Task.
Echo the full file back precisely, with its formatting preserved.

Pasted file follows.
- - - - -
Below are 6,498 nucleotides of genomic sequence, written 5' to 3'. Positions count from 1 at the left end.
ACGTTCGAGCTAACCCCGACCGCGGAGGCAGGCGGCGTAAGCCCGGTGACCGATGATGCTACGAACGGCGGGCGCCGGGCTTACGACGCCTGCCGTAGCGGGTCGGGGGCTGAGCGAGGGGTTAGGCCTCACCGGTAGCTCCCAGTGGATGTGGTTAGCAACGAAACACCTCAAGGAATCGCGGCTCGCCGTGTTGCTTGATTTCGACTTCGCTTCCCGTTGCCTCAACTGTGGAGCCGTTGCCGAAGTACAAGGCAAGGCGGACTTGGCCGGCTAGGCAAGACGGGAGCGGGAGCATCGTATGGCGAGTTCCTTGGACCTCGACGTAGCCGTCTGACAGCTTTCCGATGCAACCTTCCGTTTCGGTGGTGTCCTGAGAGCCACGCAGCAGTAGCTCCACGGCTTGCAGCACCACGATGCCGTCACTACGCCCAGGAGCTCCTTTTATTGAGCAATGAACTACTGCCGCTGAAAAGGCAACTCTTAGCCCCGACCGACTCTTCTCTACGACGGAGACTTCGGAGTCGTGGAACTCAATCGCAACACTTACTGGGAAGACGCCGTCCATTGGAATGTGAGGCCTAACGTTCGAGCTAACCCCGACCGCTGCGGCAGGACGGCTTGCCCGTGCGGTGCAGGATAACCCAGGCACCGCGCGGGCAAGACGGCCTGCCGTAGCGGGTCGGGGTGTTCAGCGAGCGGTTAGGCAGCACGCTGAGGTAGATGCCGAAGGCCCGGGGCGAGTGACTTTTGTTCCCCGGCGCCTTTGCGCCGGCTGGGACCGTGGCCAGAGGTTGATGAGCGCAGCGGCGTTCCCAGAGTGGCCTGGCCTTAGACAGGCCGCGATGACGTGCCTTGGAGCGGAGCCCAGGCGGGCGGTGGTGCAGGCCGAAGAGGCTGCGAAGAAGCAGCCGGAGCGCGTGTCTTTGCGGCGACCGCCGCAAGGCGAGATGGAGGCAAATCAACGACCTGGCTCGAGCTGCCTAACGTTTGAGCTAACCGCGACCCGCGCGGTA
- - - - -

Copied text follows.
Below are 6,498 nucleotides of genomic sequence, written 5' to 3'. Positions count from 1 at the left end.
ACGTTCGAGCTAACCCCGACCGCGGAGGCAGGCGGCGTAAGCCCGGTGACCGATGATGCTACGAACGGCGGGCGCCGGGCTTACGACGCCTGCCGTAGCGGGTCGGGGGCTGAGCGAGGGGTTAGGCCTCACCGGTAGCTCCCAGTGGATGTGGTTAGCAACGAAACACCTCAAGGAATCGCGGCTCGCCGTGTTGCTTGATTTCGACTTCGCTTCCCGTTGCCTCAACTGTGGAGCCGTTGCCGAAGTACAAGGCAAGGCGGACTTGGCCGGCTAGGCAAGACGGGAGCGGGAGCATCGTATGGCGAGTTCCTTGGACCTCGACGTAGCCGTCTGACAGCTTTCCGATGCAACCTTCCGTTTCGGTGGTGTCCTGAGAGCCACGCAGCAGTAGCTCCACGGCTTGCAGCACCACGATGCCGTCACTACGCCCAGGAGCTCCTTTTATTGAGCAATGAACTACTGCCGCTGAAAAGGCAACTCTTAGCCCCGACCGACTCTTCTCTACGACGGAGACTTCGGAGTCGTGGAACTCAATCGCAACACTTACTGGGAAGACGCCGTCCATTGGAATGTGAGGCCTAACGTTCGAGCTAACCCCGACCGCTGCGGCAGGACGGCTTGCCCGTGCGGTGCAGGATAACCCAGGCACCGCGCGGGCAAGACGGCCTGCCGTAGCGGGTCGGGGTGTTCAGCGAGCGGTTAGGCAGCACGCTGAGGTAGATGCCGAAGGCCCGGGGCGAGTGACTTTTGTTCCCCGGCGCCTTTGCGCCGGCTGGGACCGTGGCCAGAGGTTGATGAGCGCAGCGGCGTTCCCAGAGTGGCCTGGCCTTAGACAGGCCGCGATGACGTGCCTTGGAGCGGAGCCCAGGCGGGCGGTGGTGCAGGCCGAAGAGGCTGCGAAGAAGCAGCCGGAGCGCGTGTCTTTGCGGCGACCGCCGCAAGGCGAGATGGAGGCAAATCAACGACCTGGCTCGAGCTGCCTAACGTTTGAGCTAACCGCGACCCGCGCGGTA